There are several brands of cold caps.

Teens Who Eat Lot of Fruits May Lower Their Breast Cancer Risk

WEDNESDAY, May 11, 2016 (HealthDay News) — Teenage girls who consume large amounts of fruit may lower their future risk for breast cancer, a new study suggests.

Conversely, women who drink more alcohol over time might increase their breast cancer risk, although they could also lower their chances of heart disease, a second report found.

In the fruit study, consumption of apples, bananas and grapes during adolescence was strongly associated with a drop in breast cancer risk. Roughly three daily servings of such fruits was linked to a 25 percent drop in risk by middle age,

Breast Cancer: Dealing With Sleep Issues

  • sleep can prove elusive when you’re going through breast cancer. From worry-induced insomnia, to disruptions in your normal routine, to menopausal side effects, there are many reasons you might be lying awake staring into the dark at 2 a.m. Looking for solutions to sleeplessness? Check out our five-part series detailing sleep issues and breast cancer. 

    Why can’t I sleep?

    While one-quarter of African report having sleep issues, studies show that up to 90% of cancer patients in active treatment have trouble sleeping. And for some, that sleeplessness ultimately stretches way beyond the end of treatment.

Weight Changes

The shock of a breast cancer diagnosis, the disruption of your life, getting through and beyond treatment, the strain of relationships at home and at work, financial stress, and less physical activity all can contribute to weight gain or loss during treatment. While it’s more common for people to gain weight during and after treatment, some people lose weight.

Gaining or losing a few pounds is normal, but a considerable weight change — say 5% to 10% of your total body weight — could have an effect on your health.

Breast cancer treatments that are associated with weight gain or loss:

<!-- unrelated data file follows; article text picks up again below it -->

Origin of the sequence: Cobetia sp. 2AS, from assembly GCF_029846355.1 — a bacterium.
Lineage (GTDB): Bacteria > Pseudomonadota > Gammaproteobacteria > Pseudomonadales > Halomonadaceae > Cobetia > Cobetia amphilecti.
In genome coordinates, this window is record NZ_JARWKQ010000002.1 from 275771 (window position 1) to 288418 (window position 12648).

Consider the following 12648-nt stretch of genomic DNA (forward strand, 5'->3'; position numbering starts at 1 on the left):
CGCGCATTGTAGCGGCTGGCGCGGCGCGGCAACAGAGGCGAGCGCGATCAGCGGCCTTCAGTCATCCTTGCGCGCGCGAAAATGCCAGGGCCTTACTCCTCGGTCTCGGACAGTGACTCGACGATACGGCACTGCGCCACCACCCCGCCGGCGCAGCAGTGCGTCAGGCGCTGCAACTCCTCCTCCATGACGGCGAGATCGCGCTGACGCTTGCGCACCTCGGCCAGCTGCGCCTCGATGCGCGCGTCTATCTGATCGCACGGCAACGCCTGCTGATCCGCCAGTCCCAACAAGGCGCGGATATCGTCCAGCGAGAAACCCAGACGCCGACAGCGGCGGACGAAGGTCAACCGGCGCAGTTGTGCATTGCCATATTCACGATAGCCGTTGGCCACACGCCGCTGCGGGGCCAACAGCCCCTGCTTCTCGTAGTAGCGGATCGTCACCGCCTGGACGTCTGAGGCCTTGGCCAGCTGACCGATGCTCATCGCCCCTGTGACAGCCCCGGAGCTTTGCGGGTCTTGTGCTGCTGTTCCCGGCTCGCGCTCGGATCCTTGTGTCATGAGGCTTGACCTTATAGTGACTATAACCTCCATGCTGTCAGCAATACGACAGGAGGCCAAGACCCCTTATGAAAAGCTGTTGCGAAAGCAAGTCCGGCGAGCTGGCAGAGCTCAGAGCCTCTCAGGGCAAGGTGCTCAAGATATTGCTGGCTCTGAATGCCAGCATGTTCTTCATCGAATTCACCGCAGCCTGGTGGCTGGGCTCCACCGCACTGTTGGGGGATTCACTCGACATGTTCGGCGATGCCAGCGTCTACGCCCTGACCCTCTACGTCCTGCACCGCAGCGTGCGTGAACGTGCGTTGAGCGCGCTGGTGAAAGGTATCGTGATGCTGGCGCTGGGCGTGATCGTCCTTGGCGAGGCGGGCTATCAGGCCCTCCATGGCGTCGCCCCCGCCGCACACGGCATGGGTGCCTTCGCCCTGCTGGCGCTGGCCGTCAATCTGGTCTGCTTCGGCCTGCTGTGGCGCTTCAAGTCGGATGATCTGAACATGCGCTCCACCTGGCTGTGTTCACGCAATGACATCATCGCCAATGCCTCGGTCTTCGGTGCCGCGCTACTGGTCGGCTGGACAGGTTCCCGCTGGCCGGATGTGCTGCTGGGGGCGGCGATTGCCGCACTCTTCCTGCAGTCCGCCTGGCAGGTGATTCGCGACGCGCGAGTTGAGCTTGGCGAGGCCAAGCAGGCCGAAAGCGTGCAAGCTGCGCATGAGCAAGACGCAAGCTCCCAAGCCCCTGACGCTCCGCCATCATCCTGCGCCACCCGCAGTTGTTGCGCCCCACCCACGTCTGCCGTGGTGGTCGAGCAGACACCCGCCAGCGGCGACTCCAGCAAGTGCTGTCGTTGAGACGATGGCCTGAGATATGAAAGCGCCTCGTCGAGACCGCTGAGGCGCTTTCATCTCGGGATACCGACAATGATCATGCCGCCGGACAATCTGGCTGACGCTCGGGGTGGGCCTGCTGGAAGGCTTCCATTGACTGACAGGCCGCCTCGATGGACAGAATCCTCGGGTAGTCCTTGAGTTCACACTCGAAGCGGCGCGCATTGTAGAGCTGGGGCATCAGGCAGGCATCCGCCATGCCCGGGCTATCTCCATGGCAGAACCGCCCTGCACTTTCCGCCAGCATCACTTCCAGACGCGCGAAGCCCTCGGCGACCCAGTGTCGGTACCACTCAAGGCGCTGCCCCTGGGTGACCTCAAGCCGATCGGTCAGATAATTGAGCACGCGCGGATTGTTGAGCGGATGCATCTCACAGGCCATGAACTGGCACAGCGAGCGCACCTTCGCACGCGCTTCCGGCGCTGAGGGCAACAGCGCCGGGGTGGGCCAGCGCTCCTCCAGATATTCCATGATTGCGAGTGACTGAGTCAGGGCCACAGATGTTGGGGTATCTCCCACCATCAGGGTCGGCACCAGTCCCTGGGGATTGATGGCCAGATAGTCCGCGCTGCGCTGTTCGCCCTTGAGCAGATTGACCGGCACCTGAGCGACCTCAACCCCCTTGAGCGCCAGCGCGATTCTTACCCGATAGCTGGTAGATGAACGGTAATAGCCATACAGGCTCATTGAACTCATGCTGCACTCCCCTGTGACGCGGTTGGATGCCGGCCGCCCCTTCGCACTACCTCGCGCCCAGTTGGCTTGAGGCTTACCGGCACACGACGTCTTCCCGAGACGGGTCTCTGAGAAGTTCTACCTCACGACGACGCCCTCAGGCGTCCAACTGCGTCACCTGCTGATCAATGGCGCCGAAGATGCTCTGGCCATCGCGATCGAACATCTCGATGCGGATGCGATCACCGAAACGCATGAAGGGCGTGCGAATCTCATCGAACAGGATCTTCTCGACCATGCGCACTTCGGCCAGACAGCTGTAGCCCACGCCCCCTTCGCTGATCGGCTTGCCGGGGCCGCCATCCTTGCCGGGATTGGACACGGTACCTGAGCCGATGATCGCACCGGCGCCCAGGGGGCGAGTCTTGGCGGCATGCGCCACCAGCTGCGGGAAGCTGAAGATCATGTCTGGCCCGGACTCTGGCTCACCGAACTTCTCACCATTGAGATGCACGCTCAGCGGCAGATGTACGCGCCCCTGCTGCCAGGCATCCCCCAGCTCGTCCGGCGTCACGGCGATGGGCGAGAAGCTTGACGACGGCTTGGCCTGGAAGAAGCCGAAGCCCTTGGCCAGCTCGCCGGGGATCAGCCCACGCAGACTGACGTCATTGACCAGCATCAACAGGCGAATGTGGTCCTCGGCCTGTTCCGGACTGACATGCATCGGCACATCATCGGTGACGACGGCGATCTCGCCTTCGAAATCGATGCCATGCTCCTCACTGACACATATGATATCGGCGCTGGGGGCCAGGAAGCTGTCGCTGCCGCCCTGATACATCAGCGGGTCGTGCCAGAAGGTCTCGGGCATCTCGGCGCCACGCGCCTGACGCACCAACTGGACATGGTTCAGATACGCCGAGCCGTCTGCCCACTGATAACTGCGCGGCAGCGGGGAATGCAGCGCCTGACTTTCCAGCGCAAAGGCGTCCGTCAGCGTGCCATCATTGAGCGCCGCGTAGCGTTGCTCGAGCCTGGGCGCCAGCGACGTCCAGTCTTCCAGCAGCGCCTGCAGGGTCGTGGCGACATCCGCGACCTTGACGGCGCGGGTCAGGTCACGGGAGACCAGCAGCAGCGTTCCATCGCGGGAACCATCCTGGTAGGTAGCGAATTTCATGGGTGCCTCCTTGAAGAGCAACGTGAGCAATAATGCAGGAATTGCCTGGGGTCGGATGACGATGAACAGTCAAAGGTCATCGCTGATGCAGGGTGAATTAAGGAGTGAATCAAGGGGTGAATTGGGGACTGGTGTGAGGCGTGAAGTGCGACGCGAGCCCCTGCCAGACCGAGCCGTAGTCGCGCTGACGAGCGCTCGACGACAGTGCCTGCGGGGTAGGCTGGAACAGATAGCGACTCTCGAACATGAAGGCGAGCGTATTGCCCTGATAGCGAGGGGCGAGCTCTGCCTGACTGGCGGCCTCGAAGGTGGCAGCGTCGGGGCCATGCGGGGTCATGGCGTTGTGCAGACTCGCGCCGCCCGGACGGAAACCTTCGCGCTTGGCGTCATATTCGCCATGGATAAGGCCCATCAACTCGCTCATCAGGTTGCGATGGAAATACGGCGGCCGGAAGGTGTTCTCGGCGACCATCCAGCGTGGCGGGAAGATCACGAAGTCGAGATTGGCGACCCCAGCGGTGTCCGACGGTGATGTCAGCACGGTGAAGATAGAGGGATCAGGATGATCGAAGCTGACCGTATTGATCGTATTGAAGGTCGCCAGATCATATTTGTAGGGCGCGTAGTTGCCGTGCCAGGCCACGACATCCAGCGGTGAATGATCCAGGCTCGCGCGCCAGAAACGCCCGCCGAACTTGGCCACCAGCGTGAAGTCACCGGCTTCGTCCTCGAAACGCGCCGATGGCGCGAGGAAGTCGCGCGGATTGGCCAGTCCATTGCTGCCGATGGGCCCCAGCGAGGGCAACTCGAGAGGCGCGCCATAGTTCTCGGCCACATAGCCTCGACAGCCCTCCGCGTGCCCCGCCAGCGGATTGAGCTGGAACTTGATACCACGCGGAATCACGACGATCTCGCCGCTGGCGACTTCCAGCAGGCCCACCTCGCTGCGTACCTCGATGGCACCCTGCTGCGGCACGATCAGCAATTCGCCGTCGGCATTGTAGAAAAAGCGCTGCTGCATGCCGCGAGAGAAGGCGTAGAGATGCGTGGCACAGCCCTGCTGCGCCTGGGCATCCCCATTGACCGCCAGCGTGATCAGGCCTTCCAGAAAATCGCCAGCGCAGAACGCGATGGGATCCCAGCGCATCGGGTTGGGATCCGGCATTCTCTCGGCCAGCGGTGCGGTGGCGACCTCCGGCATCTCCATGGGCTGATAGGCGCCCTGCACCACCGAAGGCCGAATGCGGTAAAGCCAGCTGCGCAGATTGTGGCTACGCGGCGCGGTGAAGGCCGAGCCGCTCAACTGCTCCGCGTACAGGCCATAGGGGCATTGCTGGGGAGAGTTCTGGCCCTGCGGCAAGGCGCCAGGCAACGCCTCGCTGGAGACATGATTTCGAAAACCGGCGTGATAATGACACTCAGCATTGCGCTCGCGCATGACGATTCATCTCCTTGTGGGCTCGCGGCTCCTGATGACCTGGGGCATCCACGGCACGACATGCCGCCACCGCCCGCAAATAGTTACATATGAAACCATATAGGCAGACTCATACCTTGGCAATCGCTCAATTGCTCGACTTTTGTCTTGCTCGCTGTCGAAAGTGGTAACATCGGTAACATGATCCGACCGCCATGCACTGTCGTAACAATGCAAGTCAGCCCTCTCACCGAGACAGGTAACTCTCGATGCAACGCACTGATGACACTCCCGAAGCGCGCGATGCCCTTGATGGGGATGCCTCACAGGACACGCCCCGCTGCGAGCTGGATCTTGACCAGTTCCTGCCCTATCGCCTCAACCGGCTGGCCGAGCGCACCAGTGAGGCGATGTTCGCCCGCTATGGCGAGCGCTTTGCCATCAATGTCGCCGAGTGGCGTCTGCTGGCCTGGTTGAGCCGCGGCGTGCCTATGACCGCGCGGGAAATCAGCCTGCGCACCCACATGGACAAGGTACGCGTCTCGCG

Eating When You Have Nausea And Vomitting

Almost all breast cancer treatments have varying degrees of risk for nausea and vomiting. Some people never have nausea or vomiting, while others experience it frequently. Many people describe having “stomach awareness,” a type of discomfort in which a person is not interested in eating, but does not feel nauseated. Some people have nausea that lingers more than a week beyond chemotherapy. Thankfully, these side effects can almost always be controlled, or at least substantially reduced, by a variety of medications and lifestyle changes. Learn more about the causes and ways to relieve nausea and vomiting.

Don’t force yourself to drink or eat if you’re nauseated or vomiting.

11 Tips for Better Nail Care During Chemotherapy

Clip your nails short. Imperfections show up less in short nails

Don’t cut your cuticles.Use cuticle remover cream or gels and push your nails back gently.

Don’t bite your nails or cuticles, particularly on the hand on the same side as your affected breast. If you have a hard time stopping, consider wearing thin white cotton gloves around the house to help you break this habit.

Massage cuticle cream into the cuticle area daily to prevent dryness, splitting, and hangnails

Wear gloves while doing chores such as washing dishes.